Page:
Heat batteries are generally smaller and lighter than (filled) thermal stores, and it is claimed that they don’t lose performance over time compared with electrical batteries. A heat battery could supply a significant proportion of your heat demand.
There is currently only one supplier of home phase change heat batteries, Sunamp, and a 5kWh heat battery unit has a list price of £1,700 with installation on top. This cost should come down as the market grows.
Electricity batteries help you make the most of renewable electricity from a solar PV system or wind or hydro turbine. For example, your solar PV system will generate electricity during the day when you’re out at work, and this can be stored in your electricity battery for you to use in the evening.
The capacity of a typical home battery storage system could be up to 16kWh, but there are also other ‘stackable’ or bespoke systems if more capacity is required. A typical 4kWh system would be able to power the kettle 37 times.
If your home is connected to the grid, an electricity battery will help you make the most of your renewable electricity, meaning your electricity bills will be cheaper and your carbon emissions will be lower. In an off-grid home, battery storage can reduce your reliance on an alternative fossil fuel electricity generator.
The cost of electricity batteries currently ranges from £4,000 to £5,000 for a fully integrated 4kWh system, but this is expected to fall in the future.
Feed-in Tariffs (FITs) payments are calculated on the basis that 50% of the electricity you generate is exported back to the grid. Even if you store spare electricity you generate, export payments will still be calculated on this 50% basis. This may change as the UK Government are looking to base FITs export payments on actual meter readings after the smart meter roll-out.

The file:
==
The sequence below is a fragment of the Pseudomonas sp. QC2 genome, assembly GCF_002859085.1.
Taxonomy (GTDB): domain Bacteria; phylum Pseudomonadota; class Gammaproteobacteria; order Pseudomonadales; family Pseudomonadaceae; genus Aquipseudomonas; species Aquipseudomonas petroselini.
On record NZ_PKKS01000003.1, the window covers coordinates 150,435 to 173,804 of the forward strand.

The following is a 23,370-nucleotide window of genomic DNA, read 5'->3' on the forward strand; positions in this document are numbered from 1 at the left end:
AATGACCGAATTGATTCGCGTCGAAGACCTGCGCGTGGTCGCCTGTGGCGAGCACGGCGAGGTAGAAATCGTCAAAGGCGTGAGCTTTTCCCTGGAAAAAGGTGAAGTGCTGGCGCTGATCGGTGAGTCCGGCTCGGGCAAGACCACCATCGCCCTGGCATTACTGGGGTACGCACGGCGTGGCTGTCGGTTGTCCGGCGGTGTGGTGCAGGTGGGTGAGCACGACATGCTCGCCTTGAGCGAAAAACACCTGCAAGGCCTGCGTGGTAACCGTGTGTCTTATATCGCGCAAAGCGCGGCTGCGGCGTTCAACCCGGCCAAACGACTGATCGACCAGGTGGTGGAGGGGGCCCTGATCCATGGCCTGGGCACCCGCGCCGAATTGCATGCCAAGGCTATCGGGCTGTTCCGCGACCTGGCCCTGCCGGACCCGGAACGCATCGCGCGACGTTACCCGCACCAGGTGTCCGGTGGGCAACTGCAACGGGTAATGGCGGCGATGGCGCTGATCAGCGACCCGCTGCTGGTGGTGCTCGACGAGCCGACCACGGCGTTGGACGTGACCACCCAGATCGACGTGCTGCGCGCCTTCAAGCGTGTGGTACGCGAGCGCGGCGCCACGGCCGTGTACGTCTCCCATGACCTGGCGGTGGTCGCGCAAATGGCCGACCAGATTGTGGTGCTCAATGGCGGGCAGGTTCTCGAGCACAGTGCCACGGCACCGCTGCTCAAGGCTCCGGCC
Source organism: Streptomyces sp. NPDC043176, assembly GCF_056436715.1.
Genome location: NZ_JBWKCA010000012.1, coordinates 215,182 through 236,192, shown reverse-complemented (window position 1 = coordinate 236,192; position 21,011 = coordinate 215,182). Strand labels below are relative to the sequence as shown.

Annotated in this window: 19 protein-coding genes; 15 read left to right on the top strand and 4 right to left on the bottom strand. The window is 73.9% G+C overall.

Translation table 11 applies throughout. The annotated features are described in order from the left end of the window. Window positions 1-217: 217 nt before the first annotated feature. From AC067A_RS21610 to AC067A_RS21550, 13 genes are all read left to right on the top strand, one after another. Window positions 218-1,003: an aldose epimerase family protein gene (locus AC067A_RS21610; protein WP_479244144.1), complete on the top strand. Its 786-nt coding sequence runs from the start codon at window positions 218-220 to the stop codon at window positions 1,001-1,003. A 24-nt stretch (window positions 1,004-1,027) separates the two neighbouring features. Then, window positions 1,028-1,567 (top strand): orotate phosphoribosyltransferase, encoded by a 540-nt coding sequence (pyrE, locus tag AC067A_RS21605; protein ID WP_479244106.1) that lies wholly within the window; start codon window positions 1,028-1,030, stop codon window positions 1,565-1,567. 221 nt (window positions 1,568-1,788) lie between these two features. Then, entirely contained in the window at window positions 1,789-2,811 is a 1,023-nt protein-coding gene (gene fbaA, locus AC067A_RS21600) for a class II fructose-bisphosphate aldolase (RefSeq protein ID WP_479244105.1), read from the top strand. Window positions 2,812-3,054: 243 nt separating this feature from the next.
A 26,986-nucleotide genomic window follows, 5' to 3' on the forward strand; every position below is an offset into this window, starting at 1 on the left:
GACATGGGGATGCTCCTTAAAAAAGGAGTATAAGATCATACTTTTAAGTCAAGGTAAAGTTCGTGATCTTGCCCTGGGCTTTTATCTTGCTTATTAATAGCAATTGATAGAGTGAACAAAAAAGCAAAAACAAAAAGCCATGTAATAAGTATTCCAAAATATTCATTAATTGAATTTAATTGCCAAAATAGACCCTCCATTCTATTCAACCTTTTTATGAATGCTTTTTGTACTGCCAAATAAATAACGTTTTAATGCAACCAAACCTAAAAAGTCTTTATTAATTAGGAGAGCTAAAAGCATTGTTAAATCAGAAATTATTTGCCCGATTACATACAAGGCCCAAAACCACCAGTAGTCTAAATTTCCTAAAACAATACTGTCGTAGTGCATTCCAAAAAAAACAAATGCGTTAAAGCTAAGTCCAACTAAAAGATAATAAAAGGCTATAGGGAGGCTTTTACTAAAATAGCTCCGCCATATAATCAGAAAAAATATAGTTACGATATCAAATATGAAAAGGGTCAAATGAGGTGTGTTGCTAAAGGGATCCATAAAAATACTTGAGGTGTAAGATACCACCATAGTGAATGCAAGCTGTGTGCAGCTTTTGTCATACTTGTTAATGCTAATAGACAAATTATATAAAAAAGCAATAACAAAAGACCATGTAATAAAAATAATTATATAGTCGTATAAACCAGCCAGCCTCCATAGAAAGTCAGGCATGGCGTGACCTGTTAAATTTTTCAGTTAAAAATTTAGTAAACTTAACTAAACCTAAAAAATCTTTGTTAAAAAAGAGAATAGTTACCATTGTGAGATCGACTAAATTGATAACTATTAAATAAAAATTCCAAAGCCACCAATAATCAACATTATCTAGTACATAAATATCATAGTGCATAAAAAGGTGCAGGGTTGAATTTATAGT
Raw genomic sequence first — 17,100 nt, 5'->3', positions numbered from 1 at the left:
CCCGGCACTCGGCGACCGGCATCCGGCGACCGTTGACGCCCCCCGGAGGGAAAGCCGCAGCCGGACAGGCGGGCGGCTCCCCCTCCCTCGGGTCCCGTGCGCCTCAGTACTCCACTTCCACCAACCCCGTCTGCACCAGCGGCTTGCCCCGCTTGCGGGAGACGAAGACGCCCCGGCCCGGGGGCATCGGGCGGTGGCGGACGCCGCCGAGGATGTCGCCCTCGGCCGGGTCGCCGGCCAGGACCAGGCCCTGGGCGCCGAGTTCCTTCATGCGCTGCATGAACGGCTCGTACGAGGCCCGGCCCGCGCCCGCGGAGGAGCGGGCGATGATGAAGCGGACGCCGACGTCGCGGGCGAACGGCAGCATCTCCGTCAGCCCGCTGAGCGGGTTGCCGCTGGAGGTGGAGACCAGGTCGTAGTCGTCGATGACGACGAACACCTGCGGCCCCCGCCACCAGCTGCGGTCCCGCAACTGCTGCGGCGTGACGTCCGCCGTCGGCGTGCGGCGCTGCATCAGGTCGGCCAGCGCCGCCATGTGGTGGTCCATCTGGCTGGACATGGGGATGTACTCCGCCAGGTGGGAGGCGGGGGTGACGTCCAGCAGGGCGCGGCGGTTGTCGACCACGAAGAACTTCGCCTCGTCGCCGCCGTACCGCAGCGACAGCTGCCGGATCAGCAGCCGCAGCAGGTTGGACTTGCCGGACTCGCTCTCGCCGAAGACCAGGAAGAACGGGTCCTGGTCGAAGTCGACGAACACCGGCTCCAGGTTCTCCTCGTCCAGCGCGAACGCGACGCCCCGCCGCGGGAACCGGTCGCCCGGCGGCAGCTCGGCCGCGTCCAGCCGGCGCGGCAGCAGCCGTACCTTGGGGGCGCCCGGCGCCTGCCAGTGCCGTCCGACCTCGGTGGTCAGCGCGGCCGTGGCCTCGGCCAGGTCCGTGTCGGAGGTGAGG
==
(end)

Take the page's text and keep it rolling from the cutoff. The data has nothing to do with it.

It is becoming more likely that people with energy storage devices will benefit from payments or reduced tariffs in the future for providing smart services to the grid – for example, allowing their energy storage device, including hot water cylinders, to be used to store excess electricity on the grid.
If you store energy, you’ll still currently get your Feed-in Tariffs export payments for eligible solar PV systems and wind turbines, even if you’re exporting less electricity back to the grid. Payments under the domestic Renewable Heat Incentive (RHI) are expected to be unaffected by using home energy storage.
Most energy storage systems offer smart operation allowing users to track energy usage online. As well as storing renewable energy generation, energy storage technology can also be used to store electricity bought from the grid at cheaper times of the day, such as Economy 7 tariffs. As Economy 7 electricity is supplied overnight, you can charge your battery with it and benefit from its power during the day.
As home battery storage is an emerging sector there are currently no specific government or industry body-set standards for installation, although discussions are currently taking place. Some guidance on electricity batteries has been issued by the Renewable Energy Consumer Code (RECC) along with BRE National Solar Centre (NSC).
For all energy storage systems, talk to more than one installer for different approaches, system options and quotes. Some product manufacturers have a list of approved installers. When you’ve decided what system to go for, get at least 3 written quotes to make sure you’re getting the best value for money.
Make sure any gas-related works are done by an engineer registered with Gas Safe. For electricians and plumbers, check their qualifications and professional body membership as well as their experience of energy storage. It is recommended that you get your heating system, including any energy storage technology, inspected every year. You could get a specialist renewable energy engineer to check your entire system including any renewables systems.